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Commonly asked questions about Caritas for teachers and Year 11-13 students.
The New Zealand Catholic Bishops’ agency to promote justice, peace and development. We are working for a world free of poverty and injustice through community development, advocacy, education, and emergency relief.
Helps teachers and students to think about the challenges posed by social justice, peace and development questions. We do this through visits, presentations, introducing visiting speakers, creating resources for lessons and assemblies, and publishing advocacy articles. We accept donations from schools which support our partnerships.
Our name translates from the Latin as ‘love in action’. This means Caritas works to make a real difference in the lives of people living with poverty and injustice. We are an agency that plays a role in challenging politicians and world leaders to prioritise international aid, and work together to provide global solutions to global problems.
We have made statements or done research on issues such as:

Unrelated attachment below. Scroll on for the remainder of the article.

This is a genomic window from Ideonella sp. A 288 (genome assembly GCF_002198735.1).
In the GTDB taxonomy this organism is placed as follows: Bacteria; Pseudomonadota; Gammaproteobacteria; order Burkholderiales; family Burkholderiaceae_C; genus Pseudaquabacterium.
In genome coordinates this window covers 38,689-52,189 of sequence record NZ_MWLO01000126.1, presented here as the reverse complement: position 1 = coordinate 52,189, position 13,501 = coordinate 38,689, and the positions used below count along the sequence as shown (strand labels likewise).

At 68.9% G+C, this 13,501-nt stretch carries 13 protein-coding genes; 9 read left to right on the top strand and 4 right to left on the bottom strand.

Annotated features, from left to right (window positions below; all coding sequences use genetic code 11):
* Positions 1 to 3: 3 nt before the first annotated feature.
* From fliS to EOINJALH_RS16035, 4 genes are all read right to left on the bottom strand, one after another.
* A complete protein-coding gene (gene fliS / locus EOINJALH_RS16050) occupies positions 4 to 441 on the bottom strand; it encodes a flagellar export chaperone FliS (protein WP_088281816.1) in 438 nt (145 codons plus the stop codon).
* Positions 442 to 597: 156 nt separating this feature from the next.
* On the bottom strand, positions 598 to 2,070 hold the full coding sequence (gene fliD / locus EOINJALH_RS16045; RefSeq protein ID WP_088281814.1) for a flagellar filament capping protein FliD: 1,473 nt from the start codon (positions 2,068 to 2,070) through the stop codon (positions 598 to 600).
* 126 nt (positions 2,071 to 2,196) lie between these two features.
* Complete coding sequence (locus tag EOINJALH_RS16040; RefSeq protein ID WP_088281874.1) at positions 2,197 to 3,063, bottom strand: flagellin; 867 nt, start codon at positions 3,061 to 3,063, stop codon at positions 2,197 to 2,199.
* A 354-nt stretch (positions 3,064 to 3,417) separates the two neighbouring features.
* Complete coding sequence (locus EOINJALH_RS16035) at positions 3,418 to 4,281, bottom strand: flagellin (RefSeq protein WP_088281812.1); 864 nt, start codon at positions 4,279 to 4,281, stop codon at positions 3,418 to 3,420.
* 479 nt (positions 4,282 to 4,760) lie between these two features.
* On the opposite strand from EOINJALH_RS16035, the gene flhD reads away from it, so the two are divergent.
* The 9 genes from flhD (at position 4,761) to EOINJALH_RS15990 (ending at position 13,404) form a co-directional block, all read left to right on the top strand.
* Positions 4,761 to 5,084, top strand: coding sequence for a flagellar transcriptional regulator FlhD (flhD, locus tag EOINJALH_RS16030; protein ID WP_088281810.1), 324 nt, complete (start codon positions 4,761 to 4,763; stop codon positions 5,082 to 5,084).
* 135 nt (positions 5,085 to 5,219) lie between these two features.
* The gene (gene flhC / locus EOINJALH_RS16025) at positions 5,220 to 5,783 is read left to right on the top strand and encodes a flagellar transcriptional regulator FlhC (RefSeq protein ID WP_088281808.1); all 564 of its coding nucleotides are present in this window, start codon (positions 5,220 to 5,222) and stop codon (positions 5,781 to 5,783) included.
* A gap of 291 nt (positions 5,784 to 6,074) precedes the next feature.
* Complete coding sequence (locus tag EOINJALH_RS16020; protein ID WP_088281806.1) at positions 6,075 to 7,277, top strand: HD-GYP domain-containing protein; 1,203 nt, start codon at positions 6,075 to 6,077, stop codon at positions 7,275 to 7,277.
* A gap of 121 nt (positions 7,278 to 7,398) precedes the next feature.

Overseas Aid, Children, Peace and disarmament, Cluster munitions, Crime and punishment, Environmental justice, Climate change, HIV and AIDS, Human rights, Benefit system, West Papua, Cultural diversity, Refugees and migrants.
You can find out more about these and other issues of concern on our advocacy pages. We also make submissions to Parliament on a wide range of social justice issues.
Gospel values and Catholic social teaching, Vatican documents, current news, government policies, New Zealand Catholic Bishops’ statements and the Caritas Internationalis network. We also learn from our development and justice partners both here and overseas.
Most of the funds for our work come from two main sources:
In 2010 we received more than $3.8 million from both government and private sources. This represented a substantial drop from our average for the last five years of $4.8 million annually, due to significant changes in the government funding framework in 2010. (Figures from Caritas Annual Reports.)
We strive to ensure that 85 to 88 percent of our income is spent on our programmes for development, relief, education and advocacy. Staff salary and administration costs come out of the money received. To work for a better world, we need to provide education, advocacy and information, as well as directly fund people in need.
We work with structures to bring about change through advocacy and development partnerships. Our work is community-based rather than individual-based, as we respond to need with both humanitarian relief and long-term development. The foundation of our work is Catholic social teaching, especially the central notion of integral human development.
Integral human development, as found in Catholic social teaching, promotes the good of every person and the whole person – in cultural, economic, political, social and spiritual spheres.